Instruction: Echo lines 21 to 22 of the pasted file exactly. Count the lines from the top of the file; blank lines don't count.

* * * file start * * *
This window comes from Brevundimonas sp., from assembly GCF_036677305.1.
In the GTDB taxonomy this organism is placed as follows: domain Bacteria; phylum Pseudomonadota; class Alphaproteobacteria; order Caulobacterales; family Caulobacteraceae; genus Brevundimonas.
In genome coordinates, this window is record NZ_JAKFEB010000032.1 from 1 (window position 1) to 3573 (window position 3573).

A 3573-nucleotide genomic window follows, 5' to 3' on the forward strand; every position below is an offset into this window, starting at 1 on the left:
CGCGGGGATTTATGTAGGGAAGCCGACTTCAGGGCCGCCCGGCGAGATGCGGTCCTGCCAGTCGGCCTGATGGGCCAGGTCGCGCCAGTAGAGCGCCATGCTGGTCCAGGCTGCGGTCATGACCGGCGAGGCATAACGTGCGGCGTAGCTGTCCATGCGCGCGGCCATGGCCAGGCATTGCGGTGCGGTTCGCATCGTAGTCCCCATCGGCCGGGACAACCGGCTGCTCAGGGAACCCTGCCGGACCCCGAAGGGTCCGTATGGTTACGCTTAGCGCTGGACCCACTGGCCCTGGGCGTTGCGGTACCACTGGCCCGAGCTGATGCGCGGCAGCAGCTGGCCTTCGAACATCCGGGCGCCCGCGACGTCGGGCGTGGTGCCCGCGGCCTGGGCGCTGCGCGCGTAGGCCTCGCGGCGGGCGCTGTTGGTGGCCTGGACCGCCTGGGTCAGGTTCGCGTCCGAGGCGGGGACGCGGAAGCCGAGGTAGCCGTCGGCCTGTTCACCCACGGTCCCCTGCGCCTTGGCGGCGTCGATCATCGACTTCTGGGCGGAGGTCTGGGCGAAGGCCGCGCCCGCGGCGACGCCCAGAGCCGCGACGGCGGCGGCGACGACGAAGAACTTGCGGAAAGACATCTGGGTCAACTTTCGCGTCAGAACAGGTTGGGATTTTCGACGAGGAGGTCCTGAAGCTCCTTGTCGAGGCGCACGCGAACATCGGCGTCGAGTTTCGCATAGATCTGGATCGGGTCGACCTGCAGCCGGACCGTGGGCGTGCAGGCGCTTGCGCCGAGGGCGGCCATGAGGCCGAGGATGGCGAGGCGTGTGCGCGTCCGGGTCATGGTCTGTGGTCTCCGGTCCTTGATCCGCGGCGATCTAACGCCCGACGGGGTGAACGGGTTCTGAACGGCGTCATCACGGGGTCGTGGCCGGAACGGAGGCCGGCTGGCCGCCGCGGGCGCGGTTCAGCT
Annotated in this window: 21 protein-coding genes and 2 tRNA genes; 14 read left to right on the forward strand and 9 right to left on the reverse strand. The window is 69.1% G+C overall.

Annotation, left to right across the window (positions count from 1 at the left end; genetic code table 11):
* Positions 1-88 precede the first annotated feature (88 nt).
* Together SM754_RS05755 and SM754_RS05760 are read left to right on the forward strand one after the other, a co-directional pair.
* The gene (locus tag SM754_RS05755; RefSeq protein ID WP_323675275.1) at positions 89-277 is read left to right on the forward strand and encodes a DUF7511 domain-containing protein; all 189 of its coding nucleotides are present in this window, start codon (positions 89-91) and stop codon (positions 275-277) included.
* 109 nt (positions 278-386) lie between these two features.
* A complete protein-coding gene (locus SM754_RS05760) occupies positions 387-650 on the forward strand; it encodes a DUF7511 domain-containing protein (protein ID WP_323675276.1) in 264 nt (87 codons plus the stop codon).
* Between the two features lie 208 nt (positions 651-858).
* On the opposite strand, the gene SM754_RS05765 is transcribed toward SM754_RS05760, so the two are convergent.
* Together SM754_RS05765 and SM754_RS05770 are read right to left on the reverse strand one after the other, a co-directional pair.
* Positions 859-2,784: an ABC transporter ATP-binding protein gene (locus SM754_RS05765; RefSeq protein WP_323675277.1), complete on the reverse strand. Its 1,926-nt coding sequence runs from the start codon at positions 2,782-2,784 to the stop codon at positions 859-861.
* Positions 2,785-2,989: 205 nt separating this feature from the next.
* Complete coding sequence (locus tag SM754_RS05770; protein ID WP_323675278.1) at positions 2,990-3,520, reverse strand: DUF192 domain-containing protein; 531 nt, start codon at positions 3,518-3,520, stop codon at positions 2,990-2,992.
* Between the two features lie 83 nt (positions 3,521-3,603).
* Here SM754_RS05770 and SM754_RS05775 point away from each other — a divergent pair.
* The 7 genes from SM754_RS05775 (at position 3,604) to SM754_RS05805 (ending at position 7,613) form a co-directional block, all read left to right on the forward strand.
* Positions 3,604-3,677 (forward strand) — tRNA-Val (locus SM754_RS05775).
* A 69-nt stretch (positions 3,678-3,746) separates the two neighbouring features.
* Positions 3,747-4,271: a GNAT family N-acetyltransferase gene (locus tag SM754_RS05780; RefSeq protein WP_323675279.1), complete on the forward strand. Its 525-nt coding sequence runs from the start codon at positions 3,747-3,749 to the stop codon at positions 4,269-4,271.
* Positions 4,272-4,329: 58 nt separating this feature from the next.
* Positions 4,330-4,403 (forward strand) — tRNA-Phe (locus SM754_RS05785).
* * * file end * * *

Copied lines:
* The 7 genes from SM754_RS05775 (at position 3,604) to SM754_RS05805 (ending at position 7,613) form a co-directional block, all read left to right on the forward strand.
* Positions 3,604-3,677 (forward strand) — tRNA-Val (locus SM754_RS05775).